Tuesday afternoon on the Greg Papa Show on 95.7 The Game, Jon Morosi summed up the San Francisco Giants perfectly with one word: stuck.
The night of July 11, I boarded a flight to Cuba for a nice vacation. Earlier that day, the Giants were 49-46 after defeating the Chicago Cubs in extra innings. I returned to the Bay Area, and the Giants were still three games over .500 after a 5-1 win over the red-hot Oakland A’s.
Granted, they had some time off with the All-Star Break, but that’s the 2018 Giants: A team seemingly stuck in neutral. They can’t go backwards, and sell off pieces to re-tool for the future, because they’re somehow still hanging around in the NL West and wild card races, one hopeful winning streak from being in contention. They can’t move forward because they don’t have the wiggle room to add a piece that could be a difference maker.
The fact is that San Francisco is a .500 ballclub that’s doled out so much cash, that heading into the July 31 non-waiver trading deadline, they don’t have the financial flexibility to absorb an eight-figure salary that could get the club over that hump. The Giants are right up against the competitive balance tax, which the front office doesn’t want to go over.
Ahead of their two-game series against the Seattle Mariners, the Giants are in a peculiar situation. One game over .500 (51-50) and 5 1/2 games behind the first-place Dodgers, who acquired All-Star Manny Machado for five prospects while I was chillin’ on a beautiful beach in Varadero, sipping on frozen pineapple juice mixed with rum.
I kept sipping. I wasn’t surprised that the Dodgers ended up with Machado. They have the prospects and finances to make a blockbuster deal like that happen. The Giants don’t.
Sure, San Francisco can believe that injuries have kept them from being the consistent team they envisioned being. However, former National League MVP’s Buster Posey and Andrew McCutchen have been disappointments offensively, the left field position continues to be a black hole and Madison Bumgarner and Johnny Cueto have been so-so since they’ve come off the disabled list.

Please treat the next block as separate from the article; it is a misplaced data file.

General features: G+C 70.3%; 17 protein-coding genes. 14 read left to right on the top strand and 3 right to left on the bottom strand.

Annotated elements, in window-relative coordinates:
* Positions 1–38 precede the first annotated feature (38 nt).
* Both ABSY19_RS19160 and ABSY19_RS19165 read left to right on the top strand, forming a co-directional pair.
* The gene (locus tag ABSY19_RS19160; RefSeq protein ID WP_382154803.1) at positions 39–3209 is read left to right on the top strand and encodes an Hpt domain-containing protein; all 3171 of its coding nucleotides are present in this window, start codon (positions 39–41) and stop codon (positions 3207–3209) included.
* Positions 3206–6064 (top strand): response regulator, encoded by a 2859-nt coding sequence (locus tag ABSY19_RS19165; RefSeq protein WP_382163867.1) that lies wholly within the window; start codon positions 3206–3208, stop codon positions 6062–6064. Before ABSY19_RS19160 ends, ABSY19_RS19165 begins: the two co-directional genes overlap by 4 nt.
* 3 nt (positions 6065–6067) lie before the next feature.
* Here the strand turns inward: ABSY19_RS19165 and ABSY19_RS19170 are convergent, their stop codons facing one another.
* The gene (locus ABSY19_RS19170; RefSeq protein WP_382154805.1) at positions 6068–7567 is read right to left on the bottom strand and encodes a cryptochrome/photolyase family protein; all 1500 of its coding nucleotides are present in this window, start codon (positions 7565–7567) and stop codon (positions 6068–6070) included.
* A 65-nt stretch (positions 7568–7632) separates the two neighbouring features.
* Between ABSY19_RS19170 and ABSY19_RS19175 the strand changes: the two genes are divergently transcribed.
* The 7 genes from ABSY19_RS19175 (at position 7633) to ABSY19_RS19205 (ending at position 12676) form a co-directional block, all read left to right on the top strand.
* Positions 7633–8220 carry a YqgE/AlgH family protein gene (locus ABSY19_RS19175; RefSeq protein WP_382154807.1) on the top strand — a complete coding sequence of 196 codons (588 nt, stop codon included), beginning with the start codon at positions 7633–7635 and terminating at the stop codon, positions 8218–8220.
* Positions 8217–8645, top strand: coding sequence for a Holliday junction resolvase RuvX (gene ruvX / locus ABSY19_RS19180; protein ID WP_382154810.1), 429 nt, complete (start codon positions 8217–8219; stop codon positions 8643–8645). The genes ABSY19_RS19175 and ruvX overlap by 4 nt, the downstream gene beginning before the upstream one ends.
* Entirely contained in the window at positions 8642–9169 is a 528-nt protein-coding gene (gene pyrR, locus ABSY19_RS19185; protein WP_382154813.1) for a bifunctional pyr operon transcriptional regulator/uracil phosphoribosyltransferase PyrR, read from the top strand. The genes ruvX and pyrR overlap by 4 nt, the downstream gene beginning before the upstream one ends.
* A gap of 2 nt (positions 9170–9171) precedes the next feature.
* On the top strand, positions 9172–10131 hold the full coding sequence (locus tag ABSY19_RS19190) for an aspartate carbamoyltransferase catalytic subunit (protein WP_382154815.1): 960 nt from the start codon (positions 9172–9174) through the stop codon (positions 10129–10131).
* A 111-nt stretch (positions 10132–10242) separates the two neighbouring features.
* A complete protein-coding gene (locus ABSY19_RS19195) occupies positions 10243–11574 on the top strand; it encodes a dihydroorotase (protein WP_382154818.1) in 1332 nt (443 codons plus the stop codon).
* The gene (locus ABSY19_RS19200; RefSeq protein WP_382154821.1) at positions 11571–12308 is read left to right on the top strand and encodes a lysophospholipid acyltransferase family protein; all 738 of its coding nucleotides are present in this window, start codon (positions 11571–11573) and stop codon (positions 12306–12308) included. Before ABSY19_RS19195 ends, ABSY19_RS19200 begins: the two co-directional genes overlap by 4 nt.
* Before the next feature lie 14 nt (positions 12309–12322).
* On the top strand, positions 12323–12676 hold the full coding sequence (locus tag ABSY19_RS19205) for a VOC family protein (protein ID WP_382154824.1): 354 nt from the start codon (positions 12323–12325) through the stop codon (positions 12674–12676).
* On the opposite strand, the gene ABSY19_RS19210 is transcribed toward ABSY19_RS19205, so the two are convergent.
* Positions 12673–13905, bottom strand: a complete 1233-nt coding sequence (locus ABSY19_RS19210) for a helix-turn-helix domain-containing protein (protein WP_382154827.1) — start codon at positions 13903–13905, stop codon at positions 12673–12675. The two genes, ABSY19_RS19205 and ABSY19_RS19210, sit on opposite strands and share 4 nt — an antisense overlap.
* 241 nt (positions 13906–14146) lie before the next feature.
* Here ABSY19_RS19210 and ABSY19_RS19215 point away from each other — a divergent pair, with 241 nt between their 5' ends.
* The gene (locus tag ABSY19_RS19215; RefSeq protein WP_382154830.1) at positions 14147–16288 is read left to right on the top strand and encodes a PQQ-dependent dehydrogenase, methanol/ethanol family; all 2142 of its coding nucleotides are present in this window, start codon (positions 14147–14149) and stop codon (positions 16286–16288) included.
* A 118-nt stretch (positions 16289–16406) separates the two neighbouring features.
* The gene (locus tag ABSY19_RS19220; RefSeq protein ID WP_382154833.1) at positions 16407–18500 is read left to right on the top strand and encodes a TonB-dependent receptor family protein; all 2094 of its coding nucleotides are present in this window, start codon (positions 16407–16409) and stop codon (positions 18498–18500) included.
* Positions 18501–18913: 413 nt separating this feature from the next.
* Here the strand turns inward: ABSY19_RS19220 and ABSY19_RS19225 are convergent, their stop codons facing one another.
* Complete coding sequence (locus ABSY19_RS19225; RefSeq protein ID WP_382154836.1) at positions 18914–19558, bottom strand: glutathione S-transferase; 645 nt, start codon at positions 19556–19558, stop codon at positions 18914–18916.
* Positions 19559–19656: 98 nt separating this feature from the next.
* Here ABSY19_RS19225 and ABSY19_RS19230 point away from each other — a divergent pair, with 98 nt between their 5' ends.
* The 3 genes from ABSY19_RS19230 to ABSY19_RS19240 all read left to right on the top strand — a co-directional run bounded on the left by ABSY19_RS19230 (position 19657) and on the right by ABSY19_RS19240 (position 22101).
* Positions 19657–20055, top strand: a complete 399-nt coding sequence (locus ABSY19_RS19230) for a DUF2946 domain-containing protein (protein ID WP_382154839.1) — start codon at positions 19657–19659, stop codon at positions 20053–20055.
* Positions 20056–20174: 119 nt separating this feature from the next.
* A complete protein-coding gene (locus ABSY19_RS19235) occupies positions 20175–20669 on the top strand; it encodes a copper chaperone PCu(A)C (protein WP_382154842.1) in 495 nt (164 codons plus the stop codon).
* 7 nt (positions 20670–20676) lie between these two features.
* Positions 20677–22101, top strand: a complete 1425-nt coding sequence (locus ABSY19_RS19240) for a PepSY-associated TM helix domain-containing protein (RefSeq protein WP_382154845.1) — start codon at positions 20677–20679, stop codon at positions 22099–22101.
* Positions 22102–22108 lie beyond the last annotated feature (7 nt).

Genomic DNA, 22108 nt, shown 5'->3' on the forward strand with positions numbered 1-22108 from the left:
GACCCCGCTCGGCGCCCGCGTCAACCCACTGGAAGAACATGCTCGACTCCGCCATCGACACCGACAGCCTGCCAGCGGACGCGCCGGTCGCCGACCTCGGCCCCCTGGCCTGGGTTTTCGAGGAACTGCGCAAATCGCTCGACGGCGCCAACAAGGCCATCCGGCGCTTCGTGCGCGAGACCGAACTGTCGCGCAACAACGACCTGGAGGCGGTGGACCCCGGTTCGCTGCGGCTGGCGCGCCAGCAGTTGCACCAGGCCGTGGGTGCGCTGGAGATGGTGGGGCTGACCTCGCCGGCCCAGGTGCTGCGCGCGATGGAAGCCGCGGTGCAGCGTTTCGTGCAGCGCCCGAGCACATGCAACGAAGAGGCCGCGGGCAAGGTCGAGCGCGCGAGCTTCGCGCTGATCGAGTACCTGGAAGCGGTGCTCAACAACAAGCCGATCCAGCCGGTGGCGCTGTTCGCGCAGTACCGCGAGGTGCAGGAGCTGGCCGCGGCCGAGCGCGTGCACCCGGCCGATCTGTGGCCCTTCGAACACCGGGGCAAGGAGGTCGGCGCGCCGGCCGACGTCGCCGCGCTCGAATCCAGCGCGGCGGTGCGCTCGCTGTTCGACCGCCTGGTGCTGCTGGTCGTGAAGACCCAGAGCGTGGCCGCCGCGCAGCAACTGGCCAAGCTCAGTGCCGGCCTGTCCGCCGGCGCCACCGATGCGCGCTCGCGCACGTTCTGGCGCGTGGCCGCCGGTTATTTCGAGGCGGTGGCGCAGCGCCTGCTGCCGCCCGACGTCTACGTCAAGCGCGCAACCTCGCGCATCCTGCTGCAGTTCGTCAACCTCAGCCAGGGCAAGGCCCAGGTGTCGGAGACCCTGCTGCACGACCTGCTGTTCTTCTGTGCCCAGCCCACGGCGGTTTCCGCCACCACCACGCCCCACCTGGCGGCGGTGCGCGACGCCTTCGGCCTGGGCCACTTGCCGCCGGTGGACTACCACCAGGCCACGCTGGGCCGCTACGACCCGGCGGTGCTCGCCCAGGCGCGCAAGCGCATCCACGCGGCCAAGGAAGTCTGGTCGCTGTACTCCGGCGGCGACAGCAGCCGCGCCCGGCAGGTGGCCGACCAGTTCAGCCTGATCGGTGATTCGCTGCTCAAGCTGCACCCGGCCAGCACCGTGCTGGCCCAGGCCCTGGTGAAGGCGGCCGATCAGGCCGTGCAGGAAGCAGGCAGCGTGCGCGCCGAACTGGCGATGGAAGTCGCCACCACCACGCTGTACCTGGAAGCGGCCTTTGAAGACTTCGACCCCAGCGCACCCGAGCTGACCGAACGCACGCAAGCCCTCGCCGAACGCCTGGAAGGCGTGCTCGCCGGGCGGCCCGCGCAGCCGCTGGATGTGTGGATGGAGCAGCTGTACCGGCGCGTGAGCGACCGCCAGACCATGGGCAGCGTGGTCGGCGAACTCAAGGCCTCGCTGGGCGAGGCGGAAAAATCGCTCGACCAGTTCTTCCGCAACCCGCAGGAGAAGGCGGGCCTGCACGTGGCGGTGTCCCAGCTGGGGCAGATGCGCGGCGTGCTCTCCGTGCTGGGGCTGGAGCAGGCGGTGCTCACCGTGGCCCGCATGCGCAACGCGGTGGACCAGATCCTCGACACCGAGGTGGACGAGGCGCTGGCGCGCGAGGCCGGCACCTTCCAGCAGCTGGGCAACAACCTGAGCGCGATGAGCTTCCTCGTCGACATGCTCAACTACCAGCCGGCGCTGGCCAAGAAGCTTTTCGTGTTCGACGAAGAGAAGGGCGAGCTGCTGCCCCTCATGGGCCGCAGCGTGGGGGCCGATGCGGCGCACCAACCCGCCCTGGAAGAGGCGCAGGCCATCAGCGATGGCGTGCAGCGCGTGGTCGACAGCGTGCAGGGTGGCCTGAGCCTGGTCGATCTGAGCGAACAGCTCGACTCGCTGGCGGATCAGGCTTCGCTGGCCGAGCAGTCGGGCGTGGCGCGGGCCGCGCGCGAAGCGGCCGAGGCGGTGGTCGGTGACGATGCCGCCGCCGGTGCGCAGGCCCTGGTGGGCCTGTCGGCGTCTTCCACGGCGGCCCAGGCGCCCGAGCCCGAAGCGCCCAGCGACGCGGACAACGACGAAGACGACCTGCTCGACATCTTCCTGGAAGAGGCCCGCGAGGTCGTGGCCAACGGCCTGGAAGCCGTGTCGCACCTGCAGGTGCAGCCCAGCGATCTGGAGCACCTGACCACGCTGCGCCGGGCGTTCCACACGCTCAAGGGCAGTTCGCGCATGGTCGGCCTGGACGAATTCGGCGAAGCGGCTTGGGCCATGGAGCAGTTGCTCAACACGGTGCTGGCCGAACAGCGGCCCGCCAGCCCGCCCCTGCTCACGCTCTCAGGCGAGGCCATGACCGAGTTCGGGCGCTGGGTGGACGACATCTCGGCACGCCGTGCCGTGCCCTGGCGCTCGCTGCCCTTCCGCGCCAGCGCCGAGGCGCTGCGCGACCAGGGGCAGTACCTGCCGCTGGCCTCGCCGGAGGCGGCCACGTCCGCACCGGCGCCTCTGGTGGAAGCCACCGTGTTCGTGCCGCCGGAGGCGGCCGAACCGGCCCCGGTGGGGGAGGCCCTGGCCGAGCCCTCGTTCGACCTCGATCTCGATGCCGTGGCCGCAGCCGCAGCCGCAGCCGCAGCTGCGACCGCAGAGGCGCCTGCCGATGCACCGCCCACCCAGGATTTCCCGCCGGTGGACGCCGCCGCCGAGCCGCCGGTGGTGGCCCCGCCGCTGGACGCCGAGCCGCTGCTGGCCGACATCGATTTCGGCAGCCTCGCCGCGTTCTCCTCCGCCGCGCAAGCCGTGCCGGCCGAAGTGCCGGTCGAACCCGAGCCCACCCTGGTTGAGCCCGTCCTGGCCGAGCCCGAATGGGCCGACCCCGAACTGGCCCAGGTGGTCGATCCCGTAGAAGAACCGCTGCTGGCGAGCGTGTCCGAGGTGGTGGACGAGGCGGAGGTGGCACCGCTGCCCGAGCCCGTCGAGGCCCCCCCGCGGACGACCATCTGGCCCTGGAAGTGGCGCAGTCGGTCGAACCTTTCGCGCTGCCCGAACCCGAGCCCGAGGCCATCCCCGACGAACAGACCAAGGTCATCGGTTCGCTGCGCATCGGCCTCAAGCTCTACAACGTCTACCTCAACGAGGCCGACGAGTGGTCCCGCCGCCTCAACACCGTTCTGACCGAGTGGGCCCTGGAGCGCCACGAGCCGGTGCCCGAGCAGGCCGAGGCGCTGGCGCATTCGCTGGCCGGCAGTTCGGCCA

So what do the Giants do ahead of the deadline? We know Brian Sabean and general manager Bobby Evans ain’t sellin’. That’s not in their DNA, especially with a team that still has a glimmer of marketable hope.
Twelve of the next 14 games, the Giants could easily fall completely out of the race as they take on Seattle (60-40), Milwaukee (57-45), Arizona (55-46) and Houston (66-36).
Unfortunately, that daunting stretch ends August 7, a week after the trade deadline and leaving the Giants stuck. Until then, they won’t know whether to buy or sell, and by then, it will be too late.
Evan Longoria will be back sometime within the week and Hunter Strickland is not too far behind, but are we kidding ourselves?
San Francisco is 23rd in the major leagues in runs scored, 21st in on-base percentage, 23rd in slugging. Despite some heroic efforts by Dereck Rodriguez and Andrew Suarez, they rank 14th in ERA, 11th in quality starts, 23rd in batters struck out and 17th in opponent’s batting average.
Haven’t we seen enough of the Giants to know they are lightyears away from competing for their fourth World Series title this decade?
I’ve already given you my opinion about Madison Bumgarner. The way he’s nibbling around the strike zone with a drop in velocity, he could be the first piece in helping this team reset and rebuild.
You can argue that the contracts of Jeff Samardzija and Mark Melancon have been been a combined $152 million dollar mistake. To put it kindly, those acquisitions haven’t worked out.
I’m sure Sabean and Evans would love to dump Samardzija off to another team, as well as Hunter Pence, but what team will take on Samardzija and the $39-plus million dollars he’s owed? San Francisco undoubtedly would have to eat some of that money.